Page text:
Work is set to start within weeks on the redevelopment of the disused Leyland test track site.
Construction of the first phase of housing and accompanying infrastructure is expected to begin in April, after the acquisition of the 40 hectare plot was completed.
Outline planning permission was granted last October for up to 950 new homes and 28,000 square metres of office and light industrial space - with full approval given for an initial wave of 197 properties.
The Local Democracy Reporting Service understands that the entire development is expected to take just over a decade to complete.
Barratt Homes will build and market the housing, while lead developer Property Capital PLC will retain responsibility for the employment space and promised community facilities - which include a new primary school, to be built at a time decided by Lancashire County Council.
Improvements to the surrounding road network also formed part of the permission. Set to be implemented in the coming years, these include upgrades to several junctions which are expected to be affected by traffic from the new development.
The planned measures will focus on improving vehicle manoeuvrability, traffic flow and pedestrian safety at the so-called ‘Tiger Junction’, where Longmeanygate meets Golden Hill Lane and Leyland Lane; the roundabout at Comet Road, Flensburg Way and Schleswig Way; the traffic light junction of Schleswig Way and Dunkirk Lane; and the mini-roundabout at Broadfield Drive. A weight restriction will also be introduced on Midge Hall Lane.
Funding for a bus service for the site has also been guaranteed for five years.
South Ribble Borough Council’s planning committee gave the green light to the development after demanding that more affordable homes be included. Initially, the applicants had said the site would only be sustainable with a 10 percent affordable quota - but they later agreed to satisfy the council’s usual requirement of 30 percent, equating to 285 properties.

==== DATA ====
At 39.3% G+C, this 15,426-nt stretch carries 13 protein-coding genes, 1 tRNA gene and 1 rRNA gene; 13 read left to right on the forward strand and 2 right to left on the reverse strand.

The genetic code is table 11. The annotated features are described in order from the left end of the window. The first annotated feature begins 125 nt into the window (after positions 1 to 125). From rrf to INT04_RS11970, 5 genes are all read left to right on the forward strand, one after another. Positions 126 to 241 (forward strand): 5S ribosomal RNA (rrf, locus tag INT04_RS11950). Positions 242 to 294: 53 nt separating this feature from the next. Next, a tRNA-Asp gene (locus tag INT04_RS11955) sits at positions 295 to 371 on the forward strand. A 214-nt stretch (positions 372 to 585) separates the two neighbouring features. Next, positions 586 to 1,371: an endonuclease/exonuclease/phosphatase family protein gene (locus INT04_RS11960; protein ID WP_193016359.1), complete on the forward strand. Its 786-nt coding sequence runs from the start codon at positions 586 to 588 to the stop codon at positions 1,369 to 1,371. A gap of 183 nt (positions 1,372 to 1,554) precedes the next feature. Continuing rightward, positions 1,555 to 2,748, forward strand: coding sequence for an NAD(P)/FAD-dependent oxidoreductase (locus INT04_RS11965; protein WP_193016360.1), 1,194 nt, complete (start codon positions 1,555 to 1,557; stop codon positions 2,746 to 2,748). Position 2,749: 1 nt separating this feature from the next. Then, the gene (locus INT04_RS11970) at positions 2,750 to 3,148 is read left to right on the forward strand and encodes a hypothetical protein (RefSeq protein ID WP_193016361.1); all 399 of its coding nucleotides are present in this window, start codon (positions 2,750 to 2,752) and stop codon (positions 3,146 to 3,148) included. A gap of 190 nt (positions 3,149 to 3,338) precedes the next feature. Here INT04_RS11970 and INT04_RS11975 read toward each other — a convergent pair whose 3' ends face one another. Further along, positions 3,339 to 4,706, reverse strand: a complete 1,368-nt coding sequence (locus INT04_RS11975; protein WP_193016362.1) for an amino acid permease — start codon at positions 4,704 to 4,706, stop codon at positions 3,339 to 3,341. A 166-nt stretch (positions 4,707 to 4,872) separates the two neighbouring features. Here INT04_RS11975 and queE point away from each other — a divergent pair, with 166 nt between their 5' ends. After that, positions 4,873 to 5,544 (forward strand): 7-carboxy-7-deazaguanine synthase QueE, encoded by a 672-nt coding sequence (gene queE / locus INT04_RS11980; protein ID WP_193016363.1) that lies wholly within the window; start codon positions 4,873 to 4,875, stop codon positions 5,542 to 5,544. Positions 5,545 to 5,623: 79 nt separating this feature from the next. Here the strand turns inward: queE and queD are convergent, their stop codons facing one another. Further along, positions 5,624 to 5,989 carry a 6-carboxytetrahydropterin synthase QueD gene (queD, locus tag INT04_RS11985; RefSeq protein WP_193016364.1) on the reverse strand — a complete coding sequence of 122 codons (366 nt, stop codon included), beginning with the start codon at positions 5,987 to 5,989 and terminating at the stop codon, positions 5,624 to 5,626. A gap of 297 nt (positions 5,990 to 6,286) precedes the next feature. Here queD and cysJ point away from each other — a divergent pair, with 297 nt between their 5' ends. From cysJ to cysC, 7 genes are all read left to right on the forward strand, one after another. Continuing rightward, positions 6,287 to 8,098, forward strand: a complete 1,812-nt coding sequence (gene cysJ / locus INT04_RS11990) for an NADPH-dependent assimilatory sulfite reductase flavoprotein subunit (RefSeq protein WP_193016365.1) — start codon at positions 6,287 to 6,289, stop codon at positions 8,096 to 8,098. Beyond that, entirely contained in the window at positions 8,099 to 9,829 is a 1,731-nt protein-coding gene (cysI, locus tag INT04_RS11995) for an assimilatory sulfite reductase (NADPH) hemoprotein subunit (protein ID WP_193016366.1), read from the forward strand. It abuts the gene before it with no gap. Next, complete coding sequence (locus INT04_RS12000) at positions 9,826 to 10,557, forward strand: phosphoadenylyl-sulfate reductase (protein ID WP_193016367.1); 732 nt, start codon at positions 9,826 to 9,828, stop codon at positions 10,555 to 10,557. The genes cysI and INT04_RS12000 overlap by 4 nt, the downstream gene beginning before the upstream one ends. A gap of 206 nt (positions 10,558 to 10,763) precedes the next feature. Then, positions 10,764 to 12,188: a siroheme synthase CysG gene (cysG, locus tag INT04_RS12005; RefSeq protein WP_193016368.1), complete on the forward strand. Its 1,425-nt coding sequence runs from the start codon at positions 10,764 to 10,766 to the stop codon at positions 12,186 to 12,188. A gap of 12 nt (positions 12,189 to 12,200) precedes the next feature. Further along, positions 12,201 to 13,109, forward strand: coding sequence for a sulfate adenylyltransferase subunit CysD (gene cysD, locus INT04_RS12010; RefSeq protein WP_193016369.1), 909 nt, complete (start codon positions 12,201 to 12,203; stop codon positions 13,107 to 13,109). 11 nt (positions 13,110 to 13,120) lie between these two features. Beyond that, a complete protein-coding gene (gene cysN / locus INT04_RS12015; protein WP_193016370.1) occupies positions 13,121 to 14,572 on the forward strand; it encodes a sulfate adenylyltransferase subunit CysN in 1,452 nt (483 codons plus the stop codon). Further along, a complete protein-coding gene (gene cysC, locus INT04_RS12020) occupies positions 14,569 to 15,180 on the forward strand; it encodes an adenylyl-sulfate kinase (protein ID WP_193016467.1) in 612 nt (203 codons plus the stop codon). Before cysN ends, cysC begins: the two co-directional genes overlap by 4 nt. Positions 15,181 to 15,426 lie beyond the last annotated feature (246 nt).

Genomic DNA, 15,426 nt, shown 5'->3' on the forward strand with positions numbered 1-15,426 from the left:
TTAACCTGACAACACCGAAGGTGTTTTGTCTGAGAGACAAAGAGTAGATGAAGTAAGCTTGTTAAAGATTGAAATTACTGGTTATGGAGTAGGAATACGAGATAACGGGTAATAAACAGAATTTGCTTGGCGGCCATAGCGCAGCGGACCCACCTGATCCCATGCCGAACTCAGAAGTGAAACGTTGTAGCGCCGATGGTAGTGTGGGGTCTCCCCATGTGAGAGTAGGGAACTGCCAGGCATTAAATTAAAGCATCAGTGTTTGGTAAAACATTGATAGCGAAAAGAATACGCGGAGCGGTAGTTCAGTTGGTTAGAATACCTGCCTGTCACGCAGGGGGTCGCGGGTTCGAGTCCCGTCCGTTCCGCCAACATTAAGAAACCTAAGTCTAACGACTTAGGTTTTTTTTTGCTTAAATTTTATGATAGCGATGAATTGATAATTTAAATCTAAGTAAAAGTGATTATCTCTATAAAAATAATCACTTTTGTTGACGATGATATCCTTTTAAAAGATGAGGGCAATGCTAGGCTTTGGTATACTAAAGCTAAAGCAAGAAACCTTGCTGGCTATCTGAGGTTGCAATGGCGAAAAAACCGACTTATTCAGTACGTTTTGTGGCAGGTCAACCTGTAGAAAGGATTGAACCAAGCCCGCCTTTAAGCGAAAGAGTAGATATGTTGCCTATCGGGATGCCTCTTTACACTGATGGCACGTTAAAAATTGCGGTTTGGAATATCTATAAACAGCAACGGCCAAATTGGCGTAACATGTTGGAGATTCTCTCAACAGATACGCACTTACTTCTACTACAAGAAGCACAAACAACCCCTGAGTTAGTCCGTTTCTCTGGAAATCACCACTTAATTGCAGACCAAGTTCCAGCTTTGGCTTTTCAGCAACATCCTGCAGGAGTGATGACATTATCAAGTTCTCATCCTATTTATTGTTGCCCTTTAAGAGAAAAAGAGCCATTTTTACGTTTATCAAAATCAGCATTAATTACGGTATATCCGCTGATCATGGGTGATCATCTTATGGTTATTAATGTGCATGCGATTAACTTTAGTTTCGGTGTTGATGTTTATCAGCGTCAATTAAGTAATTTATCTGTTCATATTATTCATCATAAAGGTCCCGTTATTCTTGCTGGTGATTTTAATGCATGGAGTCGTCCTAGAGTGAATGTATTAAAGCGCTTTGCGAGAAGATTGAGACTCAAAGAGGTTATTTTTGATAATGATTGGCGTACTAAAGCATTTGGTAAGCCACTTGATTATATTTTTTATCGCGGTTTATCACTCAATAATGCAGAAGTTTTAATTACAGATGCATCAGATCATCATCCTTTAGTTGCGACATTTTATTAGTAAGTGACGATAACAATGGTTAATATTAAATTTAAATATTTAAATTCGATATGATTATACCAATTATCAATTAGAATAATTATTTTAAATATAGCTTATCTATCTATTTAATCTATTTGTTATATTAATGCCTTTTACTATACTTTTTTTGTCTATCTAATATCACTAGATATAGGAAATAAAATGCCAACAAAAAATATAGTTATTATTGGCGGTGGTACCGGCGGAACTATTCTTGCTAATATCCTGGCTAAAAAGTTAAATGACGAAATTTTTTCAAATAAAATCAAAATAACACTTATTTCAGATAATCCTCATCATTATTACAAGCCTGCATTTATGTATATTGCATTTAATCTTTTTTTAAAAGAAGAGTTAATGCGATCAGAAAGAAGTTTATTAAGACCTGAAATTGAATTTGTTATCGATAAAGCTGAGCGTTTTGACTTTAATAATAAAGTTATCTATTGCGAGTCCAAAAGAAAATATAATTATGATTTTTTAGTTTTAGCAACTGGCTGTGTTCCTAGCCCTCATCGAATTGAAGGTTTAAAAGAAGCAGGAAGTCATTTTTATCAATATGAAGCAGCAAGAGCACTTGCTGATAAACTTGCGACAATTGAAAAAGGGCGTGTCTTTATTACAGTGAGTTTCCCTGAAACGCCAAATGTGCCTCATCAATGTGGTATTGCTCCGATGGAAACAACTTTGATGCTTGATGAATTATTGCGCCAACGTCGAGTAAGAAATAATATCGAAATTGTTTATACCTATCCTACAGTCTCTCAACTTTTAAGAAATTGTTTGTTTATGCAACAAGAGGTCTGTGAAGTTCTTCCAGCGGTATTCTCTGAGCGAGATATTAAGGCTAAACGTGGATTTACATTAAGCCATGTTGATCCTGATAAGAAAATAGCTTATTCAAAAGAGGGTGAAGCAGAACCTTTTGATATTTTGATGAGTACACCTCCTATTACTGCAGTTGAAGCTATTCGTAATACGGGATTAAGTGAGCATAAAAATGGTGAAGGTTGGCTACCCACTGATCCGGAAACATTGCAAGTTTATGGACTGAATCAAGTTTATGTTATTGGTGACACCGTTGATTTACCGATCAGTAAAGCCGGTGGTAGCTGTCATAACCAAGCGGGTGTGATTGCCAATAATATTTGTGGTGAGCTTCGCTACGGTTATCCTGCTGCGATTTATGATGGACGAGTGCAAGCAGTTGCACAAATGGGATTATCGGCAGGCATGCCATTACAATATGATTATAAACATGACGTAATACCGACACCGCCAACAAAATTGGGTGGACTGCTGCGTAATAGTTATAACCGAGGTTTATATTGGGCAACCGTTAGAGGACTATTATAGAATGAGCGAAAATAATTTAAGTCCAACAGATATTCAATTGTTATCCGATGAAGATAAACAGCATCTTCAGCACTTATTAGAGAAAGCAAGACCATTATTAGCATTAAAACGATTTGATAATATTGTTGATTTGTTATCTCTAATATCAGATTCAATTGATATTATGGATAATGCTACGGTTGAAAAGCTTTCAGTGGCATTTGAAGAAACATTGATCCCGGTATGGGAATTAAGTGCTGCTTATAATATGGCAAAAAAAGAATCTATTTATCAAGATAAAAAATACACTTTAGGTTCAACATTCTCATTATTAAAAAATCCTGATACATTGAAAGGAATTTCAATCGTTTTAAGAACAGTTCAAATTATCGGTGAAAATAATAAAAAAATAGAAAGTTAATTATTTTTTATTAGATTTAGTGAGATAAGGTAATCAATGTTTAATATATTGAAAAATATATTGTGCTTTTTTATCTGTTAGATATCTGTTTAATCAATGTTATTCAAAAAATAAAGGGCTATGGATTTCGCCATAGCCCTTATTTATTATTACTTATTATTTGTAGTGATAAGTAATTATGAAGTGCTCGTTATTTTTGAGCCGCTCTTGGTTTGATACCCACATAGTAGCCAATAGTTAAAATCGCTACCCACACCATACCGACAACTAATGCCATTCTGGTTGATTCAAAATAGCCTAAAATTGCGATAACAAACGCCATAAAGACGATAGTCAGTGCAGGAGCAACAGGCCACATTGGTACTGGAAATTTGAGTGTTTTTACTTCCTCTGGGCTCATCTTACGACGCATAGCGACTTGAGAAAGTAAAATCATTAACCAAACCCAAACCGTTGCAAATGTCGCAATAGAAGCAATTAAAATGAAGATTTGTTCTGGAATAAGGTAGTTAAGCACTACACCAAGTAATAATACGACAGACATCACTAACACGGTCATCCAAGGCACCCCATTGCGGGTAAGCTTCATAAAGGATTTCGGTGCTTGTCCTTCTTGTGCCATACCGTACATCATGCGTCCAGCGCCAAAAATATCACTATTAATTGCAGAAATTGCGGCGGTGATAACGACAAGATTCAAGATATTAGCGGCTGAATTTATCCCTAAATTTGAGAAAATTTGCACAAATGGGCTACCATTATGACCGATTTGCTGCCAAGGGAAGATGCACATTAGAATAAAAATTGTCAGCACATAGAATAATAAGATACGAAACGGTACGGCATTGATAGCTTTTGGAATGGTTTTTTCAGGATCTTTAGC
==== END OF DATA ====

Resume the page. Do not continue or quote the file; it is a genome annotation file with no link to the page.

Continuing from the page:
The Midge Hall Community Group (MHCG) was credited by committee members with helping to secure other improvements to the site. Its members said they had always understood that the land would be developed – but had refused to accept what was originally on offer.
The concessions and additions which the group secured included traffic-calming measures and a comprehensive network of green corridors running through the site.
Two-and-a-half miles of shared-use paths, suitable for pedestrians, cyclists and the local horse-riding community, are now a prominent feature of the plans.
Richard Lever, land and planning director for Property Capital, said: “We are currently working up detailed plans for the employment land to try to bring this forward quickly to deliver on our promises of creating new jobs.
“Property Capital has worked tirelessly with its team of external consultants to create a fully integrated and sustainable scheme which will not only deliver 950 new homes including affordable housing, but new jobs, community facilities, green infrastructure, extensive local highway and public transport improvements and a new primary school.”
Later phases of the development will require further detailed planning approval.
The test track has been unused for moire than a decade and proposals for its redevelopment were first put forward in 2016.